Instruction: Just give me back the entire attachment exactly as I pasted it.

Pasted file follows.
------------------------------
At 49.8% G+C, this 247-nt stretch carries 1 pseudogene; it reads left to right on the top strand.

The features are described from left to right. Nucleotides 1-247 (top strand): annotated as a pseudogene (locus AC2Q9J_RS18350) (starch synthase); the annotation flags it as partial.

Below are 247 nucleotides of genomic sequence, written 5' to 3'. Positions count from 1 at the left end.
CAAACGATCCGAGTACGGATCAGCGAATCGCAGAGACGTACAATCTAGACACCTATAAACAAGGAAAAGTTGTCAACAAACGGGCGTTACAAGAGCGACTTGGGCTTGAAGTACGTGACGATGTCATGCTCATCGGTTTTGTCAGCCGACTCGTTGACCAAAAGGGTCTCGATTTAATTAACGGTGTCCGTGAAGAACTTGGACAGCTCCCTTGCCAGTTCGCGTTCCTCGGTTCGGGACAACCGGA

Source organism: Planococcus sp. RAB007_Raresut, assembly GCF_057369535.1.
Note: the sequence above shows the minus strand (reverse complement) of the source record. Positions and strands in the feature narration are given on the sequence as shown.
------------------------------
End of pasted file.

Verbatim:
At 49.8% G+C, this 247-nt stretch carries 1 pseudogene; it reads left to right on the top strand.

The features are described from left to right. Nucleotides 1-247 (top strand): annotated as a pseudogene (locus AC2Q9J_RS18350) (starch synthase); the annotation flags it as partial.

Below are 247 nucleotides of genomic sequence, written 5' to 3'. Positions count from 1 at the left end.
CAAACGATCCGAGTACGGATCAGCGAATCGCAGAGACGTACAATCTAGACACCTATAAACAAGGAAAAGTTGTCAACAAACGGGCGTTACAAGAGCGACTTGGGCTTGAAGTACGTGACGATGTCATGCTCATCGGTTTTGTCAGCCGACTCGTTGACCAAAAGGGTCTCGATTTAATTAACGGTGTCCGTGAAGAACTTGGACAGCTCCCTTGCCAGTTCGCGTTCCTCGGTTCGGGACAACCGGA

Source organism: Planococcus sp. RAB007_Raresut, assembly GCF_057369535.1.
Note: the sequence above shows the minus strand (reverse complement) of the source record. Positions and strands in the feature narration are given on the sequence as shown.